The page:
Youth leaders in Rome struck by 'polarized' American climate

Youth leaders in Rome struck by ‘polarized’ American climate

In the wake of blowback from young devotees of the Latin Mass to the final document of a March 19-24 summit of youth in Rome, two participants find themselves struck by what they see as a polarized climate in the United States.

ROME – Although a March 19-24 meeting in Rome of 300 young people from around the world, buoyed by some 15,000 youth who took part via Facebook, was intended to provide a broad x-ray of what young people are thinking and feeling, debate about its final document has been dominated by constituencies who felt under-represented, above all devotees of traditional liturgy and the older Latin Mass.

In response, some of those who took part in the physical, rather than virtual, gathering in Rome seem to be saying, in effect, “Hey, keep your eyes on the prize.”

“Don’t poo-poo it right away, or just because you weren’t there or just because your line from the Facebook group didn’t make it in,” said Katie Prejean, 28, who took part in one of the English language groups, referring to the 16-page final document.

“I’m proud of it,” she said.

That sentiment was echoed by Brazilian Filipe Domingues, 31, a doctoral student at the Pontifical Gregorian University in Rome and a member of the editorial team that produced the final document.

“What I think the document shows is that young people are tired of being told what to do, how they should behave, and so on,” he said, speaking on “The Crux of the Matter,” Crux’s weekly radio program that airs Mondays at 1:00 p.m. Eastern on the Catholic Channel, Sirius XM 129.

The document, he said, isn’t intended to adjudicate every contested question in Church life, but it’s “something that’s supposed to help the synodal fathers and the bishops and whoever works with youth to help them understand what’s happening in the world with young people.”

In the wake of the document’s release on March 24, a small but outspoken group of individuals voiced their disapproval on Facebook, a new tool for the Vatican, which it adopted to include a broader range of young people in the discussion. What this group wanted was a direct reference to the Latin Mass within the text, which instead limited itself to pointing to the interest shown by some young people toward “reverential traditional liturgies.”

A consistent bloc of more or less thirty individuals flooded the six private Facebook pages of the pre-synod with praise for the traditional Latin Mass, thereby pushing it for a while to the top of trending topics on social media counters.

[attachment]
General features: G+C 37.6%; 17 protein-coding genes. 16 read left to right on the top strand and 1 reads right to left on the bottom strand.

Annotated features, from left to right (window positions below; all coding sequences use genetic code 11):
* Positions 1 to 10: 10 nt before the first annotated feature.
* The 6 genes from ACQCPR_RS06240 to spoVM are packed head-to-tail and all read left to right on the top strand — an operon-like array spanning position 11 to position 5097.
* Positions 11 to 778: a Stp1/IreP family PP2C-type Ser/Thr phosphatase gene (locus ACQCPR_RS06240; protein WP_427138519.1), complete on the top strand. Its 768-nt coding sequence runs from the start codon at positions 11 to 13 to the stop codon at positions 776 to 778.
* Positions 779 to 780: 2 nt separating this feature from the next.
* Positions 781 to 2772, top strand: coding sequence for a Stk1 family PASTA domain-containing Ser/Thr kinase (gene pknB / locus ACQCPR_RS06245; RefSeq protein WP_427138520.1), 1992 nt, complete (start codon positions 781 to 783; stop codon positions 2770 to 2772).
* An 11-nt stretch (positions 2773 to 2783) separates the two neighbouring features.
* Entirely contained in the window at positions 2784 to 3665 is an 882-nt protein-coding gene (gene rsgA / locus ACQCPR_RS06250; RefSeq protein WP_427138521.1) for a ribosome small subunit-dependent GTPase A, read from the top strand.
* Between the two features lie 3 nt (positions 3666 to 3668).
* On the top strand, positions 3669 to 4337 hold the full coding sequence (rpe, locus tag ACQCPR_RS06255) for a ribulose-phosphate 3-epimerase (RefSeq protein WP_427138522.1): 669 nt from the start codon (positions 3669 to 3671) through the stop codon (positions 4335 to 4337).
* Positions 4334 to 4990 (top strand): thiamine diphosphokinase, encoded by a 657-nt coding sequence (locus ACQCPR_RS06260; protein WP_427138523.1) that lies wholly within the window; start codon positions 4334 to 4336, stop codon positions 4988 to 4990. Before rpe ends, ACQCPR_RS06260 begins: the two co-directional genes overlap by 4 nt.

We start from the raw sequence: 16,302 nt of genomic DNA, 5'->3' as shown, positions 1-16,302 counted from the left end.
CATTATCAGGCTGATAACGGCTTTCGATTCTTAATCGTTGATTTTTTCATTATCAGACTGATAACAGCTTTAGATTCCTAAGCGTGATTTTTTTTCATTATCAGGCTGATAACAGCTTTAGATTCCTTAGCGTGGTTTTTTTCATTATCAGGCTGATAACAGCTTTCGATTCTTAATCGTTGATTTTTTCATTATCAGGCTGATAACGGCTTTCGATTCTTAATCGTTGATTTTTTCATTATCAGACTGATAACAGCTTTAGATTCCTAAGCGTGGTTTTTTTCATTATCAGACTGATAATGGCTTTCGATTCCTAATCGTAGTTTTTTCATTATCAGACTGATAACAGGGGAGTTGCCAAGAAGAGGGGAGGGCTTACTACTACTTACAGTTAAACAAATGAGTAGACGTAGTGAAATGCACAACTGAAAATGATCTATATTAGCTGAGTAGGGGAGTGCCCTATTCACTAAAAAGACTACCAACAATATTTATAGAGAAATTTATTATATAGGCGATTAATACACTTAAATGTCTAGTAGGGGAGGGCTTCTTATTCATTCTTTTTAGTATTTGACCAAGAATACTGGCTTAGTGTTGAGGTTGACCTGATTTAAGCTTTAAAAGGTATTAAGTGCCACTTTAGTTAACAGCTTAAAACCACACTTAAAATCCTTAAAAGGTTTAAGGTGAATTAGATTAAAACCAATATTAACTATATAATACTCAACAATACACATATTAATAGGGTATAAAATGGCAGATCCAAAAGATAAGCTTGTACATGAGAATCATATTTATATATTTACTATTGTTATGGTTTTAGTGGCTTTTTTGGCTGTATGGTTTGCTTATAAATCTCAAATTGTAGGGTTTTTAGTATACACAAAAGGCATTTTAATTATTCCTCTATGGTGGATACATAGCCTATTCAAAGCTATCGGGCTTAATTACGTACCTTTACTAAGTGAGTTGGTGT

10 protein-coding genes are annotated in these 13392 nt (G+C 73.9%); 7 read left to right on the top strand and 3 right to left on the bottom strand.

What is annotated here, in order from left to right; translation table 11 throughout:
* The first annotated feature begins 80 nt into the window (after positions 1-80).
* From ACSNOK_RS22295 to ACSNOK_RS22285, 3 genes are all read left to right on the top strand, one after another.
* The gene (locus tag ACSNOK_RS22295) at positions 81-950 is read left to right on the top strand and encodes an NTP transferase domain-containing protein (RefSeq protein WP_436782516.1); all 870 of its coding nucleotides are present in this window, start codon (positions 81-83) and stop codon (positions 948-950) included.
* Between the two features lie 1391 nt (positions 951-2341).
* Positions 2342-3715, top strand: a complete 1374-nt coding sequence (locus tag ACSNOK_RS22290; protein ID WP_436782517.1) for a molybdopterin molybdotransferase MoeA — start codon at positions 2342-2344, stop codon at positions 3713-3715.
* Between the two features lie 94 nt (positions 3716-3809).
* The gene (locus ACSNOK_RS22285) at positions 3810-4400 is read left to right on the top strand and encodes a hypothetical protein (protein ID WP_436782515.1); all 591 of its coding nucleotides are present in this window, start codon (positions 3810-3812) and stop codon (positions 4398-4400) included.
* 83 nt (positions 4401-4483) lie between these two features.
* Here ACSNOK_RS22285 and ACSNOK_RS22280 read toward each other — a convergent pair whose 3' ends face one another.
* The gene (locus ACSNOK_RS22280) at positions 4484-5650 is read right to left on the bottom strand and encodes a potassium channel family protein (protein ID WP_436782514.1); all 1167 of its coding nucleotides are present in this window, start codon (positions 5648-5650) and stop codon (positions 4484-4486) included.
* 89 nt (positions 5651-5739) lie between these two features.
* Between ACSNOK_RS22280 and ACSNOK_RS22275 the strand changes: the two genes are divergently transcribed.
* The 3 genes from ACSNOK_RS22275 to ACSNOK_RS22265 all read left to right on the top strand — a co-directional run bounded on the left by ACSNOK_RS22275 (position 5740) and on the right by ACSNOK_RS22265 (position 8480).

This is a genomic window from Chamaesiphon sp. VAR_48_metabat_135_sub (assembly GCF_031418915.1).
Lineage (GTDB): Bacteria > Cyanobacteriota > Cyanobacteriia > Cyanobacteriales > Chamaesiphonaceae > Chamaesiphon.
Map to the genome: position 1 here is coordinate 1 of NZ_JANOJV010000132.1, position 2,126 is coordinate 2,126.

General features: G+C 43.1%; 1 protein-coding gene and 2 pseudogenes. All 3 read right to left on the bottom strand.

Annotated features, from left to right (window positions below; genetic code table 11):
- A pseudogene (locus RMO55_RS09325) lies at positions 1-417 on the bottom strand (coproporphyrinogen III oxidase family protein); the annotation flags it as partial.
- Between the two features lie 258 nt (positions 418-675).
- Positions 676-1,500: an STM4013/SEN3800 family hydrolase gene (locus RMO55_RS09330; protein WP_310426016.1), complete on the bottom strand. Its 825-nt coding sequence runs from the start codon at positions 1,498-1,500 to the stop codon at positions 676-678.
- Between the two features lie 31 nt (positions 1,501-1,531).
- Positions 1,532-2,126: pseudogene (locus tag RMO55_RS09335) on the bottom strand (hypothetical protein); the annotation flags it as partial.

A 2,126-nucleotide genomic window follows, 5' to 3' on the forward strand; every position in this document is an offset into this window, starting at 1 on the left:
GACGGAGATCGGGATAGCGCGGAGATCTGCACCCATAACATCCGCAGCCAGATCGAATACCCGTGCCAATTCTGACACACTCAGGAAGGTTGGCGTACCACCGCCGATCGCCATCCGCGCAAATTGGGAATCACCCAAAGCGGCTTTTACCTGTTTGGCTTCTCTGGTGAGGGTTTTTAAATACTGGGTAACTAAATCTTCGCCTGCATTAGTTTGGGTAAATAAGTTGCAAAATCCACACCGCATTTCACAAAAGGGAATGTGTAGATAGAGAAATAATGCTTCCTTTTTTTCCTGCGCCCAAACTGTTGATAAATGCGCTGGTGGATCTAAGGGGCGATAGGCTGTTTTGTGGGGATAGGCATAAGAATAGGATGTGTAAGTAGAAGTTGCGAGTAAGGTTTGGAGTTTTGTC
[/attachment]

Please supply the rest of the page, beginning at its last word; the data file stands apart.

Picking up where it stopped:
RELATED: Youth leaders insist ‘no conspiracy’ to silence fans of traditional liturgy

Yet according to participants such as Prejean and Domingues, the web-based lobbying campaign risks overshadowing an event they described not only as “revealing” and “joyful,” but also just plain “fun.”

At the same time, the aftermath of the document’s release also highlights a growing and much commented-on polarization in the United States, which according to Prejean, “makes for a very polarized Church,” and which also infects the perception that many outside the country have of the U.S.

When she walked into her English language group at the gathering, Prejean said, she immediately made snap judgments about the 20 young people there, quickly placing them into stereotypes and making assumptions about what their interests and agendas were.

In five days, those judgments were reevaluated, set aside or turned upside down, she said.

“The word that I have been holding on to lately has been revealing,” Prejean told Crux in an interview. “I think I knew a lot… I thought I knew a lot about ministry. I felt like I was a pretty good representation of, like, what young adults are feeling, what young adults are thinking.”

During those five days the young U.S. author and speaker learned that Catholic Radio Maria is popular among under 30’s in Latvia, that there is such a thing as an “official” and underground Church in China, and that the many things that she is accustomed to in the U.S. are not a given elsewhere.

“Again and again over the course of the week, I was struck by the embarrassment of riches that the American Church has when it comes to youth and young adult ministry,” she said.

Soon strangers became friends, and every night the cafeteria of the Pontifical Maria Mater Ecclesiae College, not far from the Vatican, was jam-packed with 300 youth exchanging laughter and opinions as easily as wine and parmesan cheese.